“Like other travel companies, this past year has forced us to be agile. When the pandemic hit, we worked hard with our suppliers in cruise, tours, flights and accommodation to extend travel dates and validity periods for years in advance. Once we got through the first wave of helping tens of thousands of customers change their bookings due to border closures and lockdowns, we got to work on making Luxury Escapes even better and developing new products.”
“We created new products to sit alongside our classic Limited Time Exclusive deals, by introducing thousands of new hotels available all year round with our Lux Premium Collection and Lux Partner Properties. Added to this is a new search feature making it even easier to find a tailor-made deal for you. We also quickly switched to a Buy Now Book Later model which allows our members to book a Luxury Escape, without having to commit to a date.”
“Generally we have found that people still want something to look forward to.”
“We recently announced a $200 million vaccine incentive where we are giving away $200 vouchers to members who have started their vaccination program towards international travel. To coincide with this announcement, we launched some incredible international deals available for travel in 2023 and beyond.”
“We launched this incentive to encourage more Australians to get vaccinated and get us closer to opening our borders and travel internationally again. We are in consistent communication with hotel partners across the world so that when the time comes, we will be ready with a selection of luxury escape options for Australians to choose from.”
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So: Europeans probably have a year to enjoy their pebbled beaches and cobblestoned streets free of pissing and vomiting Australians? Yes and no. As Mr Shugg told DMARGE, this stereotype of Australians as liabilities is “well past its use by date.” In fact, an influx of post-pandemic Australian travellers flitting the globe is something to welcome.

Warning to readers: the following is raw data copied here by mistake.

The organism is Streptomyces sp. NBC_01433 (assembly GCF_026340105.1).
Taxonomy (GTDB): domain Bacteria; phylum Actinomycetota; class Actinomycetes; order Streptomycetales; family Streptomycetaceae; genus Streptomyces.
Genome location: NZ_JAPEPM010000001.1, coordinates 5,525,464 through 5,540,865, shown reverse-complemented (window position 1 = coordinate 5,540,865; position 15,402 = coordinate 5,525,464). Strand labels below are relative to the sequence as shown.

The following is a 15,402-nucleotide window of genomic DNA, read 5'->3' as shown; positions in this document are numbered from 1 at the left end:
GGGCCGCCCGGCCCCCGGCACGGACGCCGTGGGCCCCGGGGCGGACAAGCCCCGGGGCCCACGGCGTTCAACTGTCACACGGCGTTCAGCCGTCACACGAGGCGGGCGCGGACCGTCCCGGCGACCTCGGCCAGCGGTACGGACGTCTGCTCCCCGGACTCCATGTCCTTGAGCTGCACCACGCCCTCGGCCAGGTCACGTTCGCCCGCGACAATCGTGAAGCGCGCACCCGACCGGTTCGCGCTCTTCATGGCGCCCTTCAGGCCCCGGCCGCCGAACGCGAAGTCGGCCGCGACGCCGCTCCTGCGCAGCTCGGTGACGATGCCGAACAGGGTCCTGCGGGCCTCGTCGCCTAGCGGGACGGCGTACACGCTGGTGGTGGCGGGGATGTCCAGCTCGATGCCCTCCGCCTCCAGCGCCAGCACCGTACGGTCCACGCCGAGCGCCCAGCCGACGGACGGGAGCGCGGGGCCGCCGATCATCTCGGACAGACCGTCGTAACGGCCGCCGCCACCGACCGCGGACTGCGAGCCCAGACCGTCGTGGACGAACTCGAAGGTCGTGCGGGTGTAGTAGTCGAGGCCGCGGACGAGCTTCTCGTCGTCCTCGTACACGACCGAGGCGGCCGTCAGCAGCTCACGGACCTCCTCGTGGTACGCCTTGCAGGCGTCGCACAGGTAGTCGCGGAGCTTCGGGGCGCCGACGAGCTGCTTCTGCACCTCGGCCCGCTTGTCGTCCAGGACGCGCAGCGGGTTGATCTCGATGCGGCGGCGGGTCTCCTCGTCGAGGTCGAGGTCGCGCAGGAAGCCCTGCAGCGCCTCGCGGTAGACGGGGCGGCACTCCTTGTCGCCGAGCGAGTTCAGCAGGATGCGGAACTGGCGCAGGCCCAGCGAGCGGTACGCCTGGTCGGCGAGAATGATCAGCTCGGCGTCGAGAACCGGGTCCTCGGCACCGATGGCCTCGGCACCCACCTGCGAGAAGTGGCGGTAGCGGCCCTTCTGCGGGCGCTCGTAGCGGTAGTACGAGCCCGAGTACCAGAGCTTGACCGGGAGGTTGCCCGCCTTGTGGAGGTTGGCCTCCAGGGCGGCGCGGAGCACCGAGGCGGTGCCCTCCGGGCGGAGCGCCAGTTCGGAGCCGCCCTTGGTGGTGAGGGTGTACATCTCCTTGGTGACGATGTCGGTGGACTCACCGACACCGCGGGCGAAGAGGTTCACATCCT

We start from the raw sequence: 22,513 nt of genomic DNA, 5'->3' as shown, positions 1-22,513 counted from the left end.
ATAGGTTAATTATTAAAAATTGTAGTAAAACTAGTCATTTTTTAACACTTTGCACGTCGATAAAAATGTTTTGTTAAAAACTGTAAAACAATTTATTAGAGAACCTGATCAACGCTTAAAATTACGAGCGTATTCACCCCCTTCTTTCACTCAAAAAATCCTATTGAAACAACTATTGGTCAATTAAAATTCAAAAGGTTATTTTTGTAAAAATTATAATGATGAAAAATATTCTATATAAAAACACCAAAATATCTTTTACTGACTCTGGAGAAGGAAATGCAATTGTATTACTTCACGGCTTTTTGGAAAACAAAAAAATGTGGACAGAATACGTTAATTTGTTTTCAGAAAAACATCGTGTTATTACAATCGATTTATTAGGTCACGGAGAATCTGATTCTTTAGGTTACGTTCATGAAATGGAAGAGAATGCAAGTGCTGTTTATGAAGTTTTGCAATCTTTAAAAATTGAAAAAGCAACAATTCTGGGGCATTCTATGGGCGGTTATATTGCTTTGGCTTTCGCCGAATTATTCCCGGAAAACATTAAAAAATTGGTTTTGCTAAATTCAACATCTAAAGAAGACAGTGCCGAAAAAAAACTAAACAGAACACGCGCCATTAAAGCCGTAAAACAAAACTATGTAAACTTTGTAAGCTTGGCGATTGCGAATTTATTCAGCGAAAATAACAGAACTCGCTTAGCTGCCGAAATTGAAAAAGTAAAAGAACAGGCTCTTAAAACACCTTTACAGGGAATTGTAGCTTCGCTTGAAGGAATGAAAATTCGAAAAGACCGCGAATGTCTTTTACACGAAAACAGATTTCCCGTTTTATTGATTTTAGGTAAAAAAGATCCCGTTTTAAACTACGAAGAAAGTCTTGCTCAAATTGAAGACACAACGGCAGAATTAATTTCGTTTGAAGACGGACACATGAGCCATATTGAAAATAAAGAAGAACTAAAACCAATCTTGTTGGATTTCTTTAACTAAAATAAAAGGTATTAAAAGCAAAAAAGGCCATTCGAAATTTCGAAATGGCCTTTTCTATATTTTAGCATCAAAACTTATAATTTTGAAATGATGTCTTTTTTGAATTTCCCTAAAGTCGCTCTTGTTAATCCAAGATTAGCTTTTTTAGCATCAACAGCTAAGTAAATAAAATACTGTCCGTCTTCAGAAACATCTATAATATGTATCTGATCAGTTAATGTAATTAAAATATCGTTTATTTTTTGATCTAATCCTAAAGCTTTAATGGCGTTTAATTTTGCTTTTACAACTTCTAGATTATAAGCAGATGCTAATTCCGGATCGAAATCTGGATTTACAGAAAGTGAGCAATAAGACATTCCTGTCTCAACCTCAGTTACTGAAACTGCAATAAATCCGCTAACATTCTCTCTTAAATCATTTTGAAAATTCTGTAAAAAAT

“What we know is that Austalians travel for a multitude of reasons. In our Travel Trends report for 2021, released in December last year the top three interests when travelling were food (51%), local culture (44%) and winery, distilleries & breweries (31%).”
“While Aussies are known to enjoy our beer and we are home to some of the world’s most well known wine regions, we are also one of the most cultured travelling nations on the planet. We are more driven by a thirst for adventure and exploration than for drunken antics.”
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What will the demographic of Australian travellers look like when the borders open? On this, Mr Shugg said: “It will take a bit of time, but I believe we will return to the level of international travel we saw pre-covid.”
“Our data shows that Aussies are keen to get back into it as soon as possible. I anticipate it will go in phases; most likely the braver among us such as younger generations who had to delay gap year backpacking plans [will go first], followed by working professionals who will need to start travelling for work again and then eventually confidence levels will grow and more of the population will (hopefully) be travelling than ever before.”